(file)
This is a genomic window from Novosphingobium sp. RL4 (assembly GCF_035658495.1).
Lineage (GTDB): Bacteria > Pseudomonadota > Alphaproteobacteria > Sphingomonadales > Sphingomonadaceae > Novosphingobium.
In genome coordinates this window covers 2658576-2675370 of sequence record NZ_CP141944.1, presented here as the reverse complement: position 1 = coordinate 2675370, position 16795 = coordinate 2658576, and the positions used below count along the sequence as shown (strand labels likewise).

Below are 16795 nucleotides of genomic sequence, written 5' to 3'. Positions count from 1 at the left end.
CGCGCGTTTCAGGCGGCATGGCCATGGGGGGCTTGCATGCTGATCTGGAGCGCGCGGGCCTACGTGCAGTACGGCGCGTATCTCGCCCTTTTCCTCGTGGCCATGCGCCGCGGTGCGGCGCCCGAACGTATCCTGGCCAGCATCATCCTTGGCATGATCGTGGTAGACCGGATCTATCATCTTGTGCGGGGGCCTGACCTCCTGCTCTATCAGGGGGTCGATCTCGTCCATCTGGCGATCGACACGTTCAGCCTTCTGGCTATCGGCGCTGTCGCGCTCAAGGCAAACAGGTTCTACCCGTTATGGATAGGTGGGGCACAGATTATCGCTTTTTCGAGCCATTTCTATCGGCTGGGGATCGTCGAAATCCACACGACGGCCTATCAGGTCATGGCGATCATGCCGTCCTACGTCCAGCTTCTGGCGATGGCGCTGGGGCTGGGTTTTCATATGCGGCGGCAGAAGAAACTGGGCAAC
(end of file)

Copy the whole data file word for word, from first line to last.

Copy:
This is a genomic window from Novosphingobium sp. RL4 (assembly GCF_035658495.1).
Lineage (GTDB): Bacteria > Pseudomonadota > Alphaproteobacteria > Sphingomonadales > Sphingomonadaceae > Novosphingobium.
In genome coordinates this window covers 2658576-2675370 of sequence record NZ_CP141944.1, presented here as the reverse complement: position 1 = coordinate 2675370, position 16795 = coordinate 2658576, and the positions used below count along the sequence as shown (strand labels likewise).

Below are 16795 nucleotides of genomic sequence, written 5' to 3'. Positions count from 1 at the left end.
CGCGCGTTTCAGGCGGCATGGCCATGGGGGGCTTGCATGCTGATCTGGAGCGCGCGGGCCTACGTGCAGTACGGCGCGTATCTCGCCCTTTTCCTCGTGGCCATGCGCCGCGGTGCGGCGCCCGAACGTATCCTGGCCAGCATCATCCTTGGCATGATCGTGGTAGACCGGATCTATCATCTTGTGCGGGGGCCTGACCTCCTGCTCTATCAGGGGGTCGATCTCGTCCATCTGGCGATCGACACGTTCAGCCTTCTGGCTATCGGCGCTGTCGCGCTCAAGGCAAACAGGTTCTACCCGTTATGGATAGGTGGGGCACAGATTATCGCTTTTTCGAGCCATTTCTATCGGCTGGGGATCGTCGAAATCCACACGACGGCCTATCAGGTCATGGCGATCATGCCGTCCTACGTCCAGCTTCTGGCGATGGCGCTGGGGCTGGGTTTTCATATGCGGCGGCAGAAGAAACTGGGCAAC